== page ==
This week, I focused with the structuring of my previous coding. As being told by my supervisor, the way I programmed was not well planned yet. The main problem that causes these, is the bad habit of hard coding. I tend to hard-coded many things that I am uncertain with. And I found that, this habit actually lead to more work to do, as I need to clean up the code again and solve some other problems that came out with, and it costs much time to figure out how to solve the problem and to maintain my previous codes.

The WFileResource

The WFileResource functionality is similar to the WResource, but it can be used to access files. I uses WFileResource as a tool to access the approot of the Witty Application, as the approot cannot be accessed by the browser or the front end. The WFileResource is convenient as it can be used to access any files from the backend of the server. The file can be retrieved simply by sending a GET request to the server. Besides, in the WFileResource source code file, I call the function Wt::WFileResource::setFileName(fileName) to response the file back to the request.

The File Transfer Between Servers

One of my task this week is to transfer a file from one server to another. It would sounds a little difficult at first as the files are stored in the approot of the server, which is not publicly accessible by other users or servers. The usage of WFileResource could solve this problem, as it allows the access to the approot from the server itself. Thus, I setup a WFileResource in the host witty application. Then, by using a WClient, I send a GET request to the WFileResource of host witty application to retrieve the file.

A similar problem I faced when I need to retrieve a file from the approot of the server in the JavaScript (browser side), as the JavaScript tends to load files or directory from the docroot of Witty application. Similarly, putting a GET request to the WFileResource from the JavaScript side could retrieve the file from the approot.

The Standalone Simulator UI Interface

After finish the communication of the host witty application and the simulator, I worked on the standalone simulator that facing the similar problem. However, the simulator need to have its own UI for now as the user would need to upload their ELF file for simulation. The uploaded ELF file should be stored in the approot as well, not publicly accessible by anyone else. As the first approach, I looked over the Witty API for uploading file functions. I found that the Witty API actually limits the uploaded file size to 128kB in the default config.xml. This is a common problem I found as uploading a file larger than 128kB, will eventually emits the signal of fileTooLarge() . Since the ELF file size can be increased up to few MB in size depends on how long the program that being written could be, the possible solution that I found is to change the config.xml contents, <max-request-size>128</max-request-size>   to my desire uploading size. I found Witty API to be useful on this as the files that had been uploaded can be easily located using the function spoolFileName() .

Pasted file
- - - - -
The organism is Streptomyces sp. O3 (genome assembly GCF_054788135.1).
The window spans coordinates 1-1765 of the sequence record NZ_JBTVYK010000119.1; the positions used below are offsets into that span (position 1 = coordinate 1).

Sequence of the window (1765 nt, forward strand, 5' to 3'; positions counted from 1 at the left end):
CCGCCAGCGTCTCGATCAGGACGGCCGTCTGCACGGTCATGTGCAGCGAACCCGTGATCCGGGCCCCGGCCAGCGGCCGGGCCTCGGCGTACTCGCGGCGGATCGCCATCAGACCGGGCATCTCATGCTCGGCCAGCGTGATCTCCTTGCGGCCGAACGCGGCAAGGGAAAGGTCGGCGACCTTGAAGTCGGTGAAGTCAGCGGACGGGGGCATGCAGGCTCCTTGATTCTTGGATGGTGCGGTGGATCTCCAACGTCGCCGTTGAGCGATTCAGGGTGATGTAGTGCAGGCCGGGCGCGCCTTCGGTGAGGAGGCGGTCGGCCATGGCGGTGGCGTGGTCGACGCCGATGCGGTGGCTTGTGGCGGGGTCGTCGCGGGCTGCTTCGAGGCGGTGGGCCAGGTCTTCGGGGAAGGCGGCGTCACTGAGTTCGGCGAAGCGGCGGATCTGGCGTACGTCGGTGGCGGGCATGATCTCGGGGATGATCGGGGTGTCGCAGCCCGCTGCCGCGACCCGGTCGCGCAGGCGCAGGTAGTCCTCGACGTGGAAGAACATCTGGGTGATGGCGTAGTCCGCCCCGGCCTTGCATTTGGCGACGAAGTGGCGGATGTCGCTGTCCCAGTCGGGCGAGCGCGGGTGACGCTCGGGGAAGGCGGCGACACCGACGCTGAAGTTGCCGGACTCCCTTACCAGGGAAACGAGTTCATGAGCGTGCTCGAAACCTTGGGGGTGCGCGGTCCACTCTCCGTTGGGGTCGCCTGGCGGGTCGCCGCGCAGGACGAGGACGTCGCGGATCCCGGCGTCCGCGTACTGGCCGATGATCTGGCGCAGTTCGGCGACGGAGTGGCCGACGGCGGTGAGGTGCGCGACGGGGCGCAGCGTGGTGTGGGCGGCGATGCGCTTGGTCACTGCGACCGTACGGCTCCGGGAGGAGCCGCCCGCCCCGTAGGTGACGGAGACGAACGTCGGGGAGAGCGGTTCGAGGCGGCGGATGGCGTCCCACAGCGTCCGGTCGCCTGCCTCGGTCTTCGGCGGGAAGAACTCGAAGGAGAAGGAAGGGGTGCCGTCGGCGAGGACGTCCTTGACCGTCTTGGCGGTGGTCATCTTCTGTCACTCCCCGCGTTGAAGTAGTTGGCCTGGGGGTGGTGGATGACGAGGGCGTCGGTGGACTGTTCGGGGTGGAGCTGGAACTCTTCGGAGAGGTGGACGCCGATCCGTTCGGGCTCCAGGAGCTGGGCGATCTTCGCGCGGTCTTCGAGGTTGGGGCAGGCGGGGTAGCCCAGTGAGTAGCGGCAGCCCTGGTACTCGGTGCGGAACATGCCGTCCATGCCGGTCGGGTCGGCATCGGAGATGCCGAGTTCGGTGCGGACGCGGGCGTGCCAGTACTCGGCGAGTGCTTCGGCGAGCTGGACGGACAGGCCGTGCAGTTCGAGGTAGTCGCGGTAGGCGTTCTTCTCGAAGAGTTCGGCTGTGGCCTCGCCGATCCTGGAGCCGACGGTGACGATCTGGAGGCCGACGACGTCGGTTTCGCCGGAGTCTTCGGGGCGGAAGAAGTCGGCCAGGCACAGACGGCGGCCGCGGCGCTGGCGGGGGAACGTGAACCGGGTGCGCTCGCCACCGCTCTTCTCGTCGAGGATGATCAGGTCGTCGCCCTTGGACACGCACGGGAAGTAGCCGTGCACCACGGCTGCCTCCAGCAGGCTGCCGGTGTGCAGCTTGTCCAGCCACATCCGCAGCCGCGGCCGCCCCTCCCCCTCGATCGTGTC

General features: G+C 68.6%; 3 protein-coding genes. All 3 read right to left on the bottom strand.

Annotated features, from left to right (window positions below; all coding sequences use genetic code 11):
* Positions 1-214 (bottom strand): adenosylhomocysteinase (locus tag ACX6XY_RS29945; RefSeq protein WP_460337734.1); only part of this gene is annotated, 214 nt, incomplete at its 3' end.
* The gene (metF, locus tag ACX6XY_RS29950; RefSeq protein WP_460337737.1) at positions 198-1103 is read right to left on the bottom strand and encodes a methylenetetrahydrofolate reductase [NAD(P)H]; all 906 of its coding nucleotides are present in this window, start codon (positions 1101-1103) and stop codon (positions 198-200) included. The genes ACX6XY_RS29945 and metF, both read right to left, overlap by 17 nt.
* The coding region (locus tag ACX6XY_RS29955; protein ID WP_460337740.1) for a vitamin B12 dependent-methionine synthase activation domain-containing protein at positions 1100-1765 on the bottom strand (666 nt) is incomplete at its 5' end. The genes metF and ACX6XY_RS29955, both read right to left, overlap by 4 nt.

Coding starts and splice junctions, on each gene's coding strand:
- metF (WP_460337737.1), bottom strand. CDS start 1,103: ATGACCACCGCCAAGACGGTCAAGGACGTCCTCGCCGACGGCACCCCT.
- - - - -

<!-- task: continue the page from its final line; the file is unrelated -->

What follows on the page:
After solving the Witty uploading issue, I will need to specify the total line number of the C program as it is not included in the ELF file. Looking through the GDB tools again, I found that the GDB tools does not have any function that provide the total line number of the source code. Instead of implementing one more uploading widget for the source code file, I replaced it with an editor box, for the user to input the total line number of the source code. Then, I implemented some witty widgets for the simulation functions, such as stepIn or restart buttons. Also, I included the JavaScript console functions for each one of them, so that the user could have two alternative of using the buttons or typing in the browser console. It is really exciting when my colleague Zheng Yi, first to try out the Standalone Simulator for his testing on the ELF file he made. Fortunately, it worked fine after fixing some bugs on the simulator.